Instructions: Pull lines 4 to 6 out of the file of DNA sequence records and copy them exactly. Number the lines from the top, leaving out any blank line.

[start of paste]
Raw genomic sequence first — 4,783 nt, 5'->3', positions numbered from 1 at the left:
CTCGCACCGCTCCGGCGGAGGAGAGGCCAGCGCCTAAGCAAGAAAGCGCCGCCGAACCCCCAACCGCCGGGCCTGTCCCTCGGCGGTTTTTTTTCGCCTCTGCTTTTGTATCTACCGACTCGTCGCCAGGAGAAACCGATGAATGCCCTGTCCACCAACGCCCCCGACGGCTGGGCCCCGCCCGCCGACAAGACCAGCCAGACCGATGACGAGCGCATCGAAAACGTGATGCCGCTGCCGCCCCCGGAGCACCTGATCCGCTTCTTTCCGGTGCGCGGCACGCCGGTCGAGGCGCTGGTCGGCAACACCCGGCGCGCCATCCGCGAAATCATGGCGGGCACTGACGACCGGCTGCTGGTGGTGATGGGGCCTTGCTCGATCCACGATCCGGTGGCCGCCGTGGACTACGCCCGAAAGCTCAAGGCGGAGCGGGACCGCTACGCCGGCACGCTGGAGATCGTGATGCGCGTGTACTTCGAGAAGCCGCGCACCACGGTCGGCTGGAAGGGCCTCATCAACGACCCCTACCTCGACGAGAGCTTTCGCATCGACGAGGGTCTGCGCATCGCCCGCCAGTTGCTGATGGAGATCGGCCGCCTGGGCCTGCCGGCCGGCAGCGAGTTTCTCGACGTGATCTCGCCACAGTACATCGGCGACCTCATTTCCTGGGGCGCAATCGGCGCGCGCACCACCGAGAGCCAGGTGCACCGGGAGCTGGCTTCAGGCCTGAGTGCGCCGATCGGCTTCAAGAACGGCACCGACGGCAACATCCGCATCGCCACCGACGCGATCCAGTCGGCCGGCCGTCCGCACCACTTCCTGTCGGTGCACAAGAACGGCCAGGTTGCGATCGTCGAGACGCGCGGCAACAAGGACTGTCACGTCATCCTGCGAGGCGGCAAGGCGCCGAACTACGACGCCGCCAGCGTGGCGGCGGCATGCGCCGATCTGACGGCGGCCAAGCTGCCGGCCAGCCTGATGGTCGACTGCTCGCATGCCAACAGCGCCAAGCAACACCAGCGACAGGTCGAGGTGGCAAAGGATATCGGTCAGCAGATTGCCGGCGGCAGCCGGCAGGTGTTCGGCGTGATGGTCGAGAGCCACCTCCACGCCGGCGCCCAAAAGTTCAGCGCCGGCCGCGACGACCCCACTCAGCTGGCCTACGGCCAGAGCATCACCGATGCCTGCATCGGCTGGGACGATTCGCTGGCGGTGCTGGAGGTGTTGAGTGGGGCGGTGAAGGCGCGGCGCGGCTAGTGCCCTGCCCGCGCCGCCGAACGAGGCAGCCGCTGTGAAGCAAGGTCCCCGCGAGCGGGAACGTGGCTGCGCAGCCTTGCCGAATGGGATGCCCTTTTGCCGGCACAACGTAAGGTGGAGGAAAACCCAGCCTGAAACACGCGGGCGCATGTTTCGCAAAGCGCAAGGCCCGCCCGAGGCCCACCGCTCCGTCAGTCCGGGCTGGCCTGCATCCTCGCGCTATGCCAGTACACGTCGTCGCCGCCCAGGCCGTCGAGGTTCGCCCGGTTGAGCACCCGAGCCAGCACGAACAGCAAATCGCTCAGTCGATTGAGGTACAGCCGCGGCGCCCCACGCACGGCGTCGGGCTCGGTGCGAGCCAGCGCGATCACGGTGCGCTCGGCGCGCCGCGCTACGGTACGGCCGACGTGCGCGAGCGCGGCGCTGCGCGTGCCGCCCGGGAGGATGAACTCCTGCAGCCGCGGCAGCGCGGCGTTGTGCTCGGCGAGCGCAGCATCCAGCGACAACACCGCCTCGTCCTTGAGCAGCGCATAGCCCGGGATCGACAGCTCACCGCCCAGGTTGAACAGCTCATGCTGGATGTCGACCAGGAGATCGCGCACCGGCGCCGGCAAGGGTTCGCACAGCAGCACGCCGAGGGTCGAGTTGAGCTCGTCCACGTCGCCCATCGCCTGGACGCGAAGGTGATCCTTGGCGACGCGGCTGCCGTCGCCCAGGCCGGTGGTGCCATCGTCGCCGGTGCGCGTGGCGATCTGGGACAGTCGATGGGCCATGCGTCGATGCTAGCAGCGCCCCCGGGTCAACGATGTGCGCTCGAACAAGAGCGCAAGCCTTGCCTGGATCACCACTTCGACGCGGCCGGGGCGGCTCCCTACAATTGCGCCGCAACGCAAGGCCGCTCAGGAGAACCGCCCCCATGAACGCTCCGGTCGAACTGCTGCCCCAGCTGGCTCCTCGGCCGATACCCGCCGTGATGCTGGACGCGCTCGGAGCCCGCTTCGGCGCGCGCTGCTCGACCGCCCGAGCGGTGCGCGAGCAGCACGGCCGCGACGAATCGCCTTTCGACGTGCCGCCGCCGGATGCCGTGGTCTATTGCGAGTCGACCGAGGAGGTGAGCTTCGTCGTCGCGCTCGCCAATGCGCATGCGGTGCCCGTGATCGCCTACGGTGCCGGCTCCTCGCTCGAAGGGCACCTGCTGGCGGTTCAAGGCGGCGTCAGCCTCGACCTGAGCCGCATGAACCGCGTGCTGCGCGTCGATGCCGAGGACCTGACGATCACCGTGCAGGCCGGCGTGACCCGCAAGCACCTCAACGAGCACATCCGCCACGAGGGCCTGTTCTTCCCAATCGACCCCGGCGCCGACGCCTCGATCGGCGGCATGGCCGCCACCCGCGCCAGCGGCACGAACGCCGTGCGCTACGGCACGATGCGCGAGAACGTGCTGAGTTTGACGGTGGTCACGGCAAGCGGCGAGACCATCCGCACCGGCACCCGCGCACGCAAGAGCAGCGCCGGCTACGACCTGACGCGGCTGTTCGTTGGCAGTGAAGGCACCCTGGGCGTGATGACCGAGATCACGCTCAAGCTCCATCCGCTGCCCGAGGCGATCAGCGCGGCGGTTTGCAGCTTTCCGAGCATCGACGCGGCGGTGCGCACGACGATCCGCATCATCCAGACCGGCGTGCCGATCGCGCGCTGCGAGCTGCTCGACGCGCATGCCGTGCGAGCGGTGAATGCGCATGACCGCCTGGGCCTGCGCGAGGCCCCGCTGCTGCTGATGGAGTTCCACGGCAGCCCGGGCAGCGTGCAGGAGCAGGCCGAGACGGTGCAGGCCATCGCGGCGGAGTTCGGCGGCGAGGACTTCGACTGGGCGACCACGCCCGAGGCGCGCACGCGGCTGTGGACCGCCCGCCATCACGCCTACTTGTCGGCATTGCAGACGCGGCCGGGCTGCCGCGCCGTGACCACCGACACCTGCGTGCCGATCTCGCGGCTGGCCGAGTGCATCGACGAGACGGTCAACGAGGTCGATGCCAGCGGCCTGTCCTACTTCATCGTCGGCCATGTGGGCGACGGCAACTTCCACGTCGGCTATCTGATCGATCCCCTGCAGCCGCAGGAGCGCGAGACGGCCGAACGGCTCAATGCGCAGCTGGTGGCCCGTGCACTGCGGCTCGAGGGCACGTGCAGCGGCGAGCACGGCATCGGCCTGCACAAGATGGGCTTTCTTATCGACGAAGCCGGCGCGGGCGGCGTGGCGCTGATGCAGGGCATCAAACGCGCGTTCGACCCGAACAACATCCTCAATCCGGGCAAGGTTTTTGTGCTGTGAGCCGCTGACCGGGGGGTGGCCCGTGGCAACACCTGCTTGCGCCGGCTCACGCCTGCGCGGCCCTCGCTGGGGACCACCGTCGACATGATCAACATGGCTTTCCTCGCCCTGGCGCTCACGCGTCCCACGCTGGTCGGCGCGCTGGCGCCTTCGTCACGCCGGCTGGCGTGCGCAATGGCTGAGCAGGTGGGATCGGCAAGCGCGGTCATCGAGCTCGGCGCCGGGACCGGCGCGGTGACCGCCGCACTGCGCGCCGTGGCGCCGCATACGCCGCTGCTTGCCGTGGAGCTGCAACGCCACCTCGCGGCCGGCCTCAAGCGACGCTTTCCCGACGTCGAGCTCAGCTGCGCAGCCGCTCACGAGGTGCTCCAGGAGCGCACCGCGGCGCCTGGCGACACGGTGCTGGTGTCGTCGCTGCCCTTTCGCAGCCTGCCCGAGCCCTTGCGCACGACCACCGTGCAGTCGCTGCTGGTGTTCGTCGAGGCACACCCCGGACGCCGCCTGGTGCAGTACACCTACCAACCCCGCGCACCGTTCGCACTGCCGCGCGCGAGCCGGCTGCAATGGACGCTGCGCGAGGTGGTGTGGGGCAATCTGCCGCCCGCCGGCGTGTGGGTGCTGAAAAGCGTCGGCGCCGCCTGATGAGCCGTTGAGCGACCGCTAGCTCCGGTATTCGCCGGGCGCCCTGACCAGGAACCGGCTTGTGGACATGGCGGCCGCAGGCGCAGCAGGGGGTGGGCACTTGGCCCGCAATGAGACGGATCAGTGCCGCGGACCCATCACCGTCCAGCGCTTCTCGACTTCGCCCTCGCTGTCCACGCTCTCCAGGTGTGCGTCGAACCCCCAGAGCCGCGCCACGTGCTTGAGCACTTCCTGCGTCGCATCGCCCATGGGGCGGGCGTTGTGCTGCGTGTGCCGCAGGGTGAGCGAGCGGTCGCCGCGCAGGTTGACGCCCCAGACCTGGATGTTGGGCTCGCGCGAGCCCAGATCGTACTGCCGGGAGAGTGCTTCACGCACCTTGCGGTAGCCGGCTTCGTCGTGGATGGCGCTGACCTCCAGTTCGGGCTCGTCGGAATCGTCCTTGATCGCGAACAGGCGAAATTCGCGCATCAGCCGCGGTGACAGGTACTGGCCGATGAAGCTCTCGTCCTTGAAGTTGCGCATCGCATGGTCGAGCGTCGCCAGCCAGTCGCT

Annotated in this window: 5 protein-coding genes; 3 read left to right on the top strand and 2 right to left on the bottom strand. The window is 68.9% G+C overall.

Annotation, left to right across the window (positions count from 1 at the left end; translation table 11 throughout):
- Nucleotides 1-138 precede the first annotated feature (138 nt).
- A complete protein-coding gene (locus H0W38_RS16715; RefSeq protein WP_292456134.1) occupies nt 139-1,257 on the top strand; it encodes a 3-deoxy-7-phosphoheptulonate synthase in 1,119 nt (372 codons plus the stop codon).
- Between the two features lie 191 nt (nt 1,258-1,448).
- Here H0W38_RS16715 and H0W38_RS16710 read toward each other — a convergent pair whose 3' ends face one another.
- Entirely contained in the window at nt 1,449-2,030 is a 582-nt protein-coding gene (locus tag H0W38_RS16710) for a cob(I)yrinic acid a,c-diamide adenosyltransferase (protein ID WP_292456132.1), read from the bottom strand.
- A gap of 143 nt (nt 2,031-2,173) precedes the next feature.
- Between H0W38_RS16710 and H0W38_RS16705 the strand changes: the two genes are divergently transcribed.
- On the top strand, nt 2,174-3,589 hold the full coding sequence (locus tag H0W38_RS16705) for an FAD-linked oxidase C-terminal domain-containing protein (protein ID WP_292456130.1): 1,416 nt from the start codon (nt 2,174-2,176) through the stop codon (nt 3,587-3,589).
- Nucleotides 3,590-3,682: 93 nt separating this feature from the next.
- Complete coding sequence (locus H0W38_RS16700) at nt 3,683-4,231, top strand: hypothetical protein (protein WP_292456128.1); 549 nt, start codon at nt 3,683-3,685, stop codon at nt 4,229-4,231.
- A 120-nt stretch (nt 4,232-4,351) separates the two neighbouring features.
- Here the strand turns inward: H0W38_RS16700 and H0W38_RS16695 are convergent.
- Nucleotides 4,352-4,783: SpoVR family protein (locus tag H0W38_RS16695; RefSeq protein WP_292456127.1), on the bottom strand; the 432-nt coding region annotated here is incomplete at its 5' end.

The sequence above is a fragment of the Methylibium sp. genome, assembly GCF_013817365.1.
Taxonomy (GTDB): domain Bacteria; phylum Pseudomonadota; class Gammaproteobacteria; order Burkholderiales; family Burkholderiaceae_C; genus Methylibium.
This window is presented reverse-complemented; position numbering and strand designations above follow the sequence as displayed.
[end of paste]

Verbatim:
Annotation, left to right across the window (positions count from 1 at the left end; translation table 11 throughout):
- Nucleotides 1-138 precede the first annotated feature (138 nt).
- A complete protein-coding gene (locus H0W38_RS16715; RefSeq protein WP_292456134.1) occupies nt 139-1,257 on the top strand; it encodes a 3-deoxy-7-phosphoheptulonate synthase in 1,119 nt (372 codons plus the stop codon).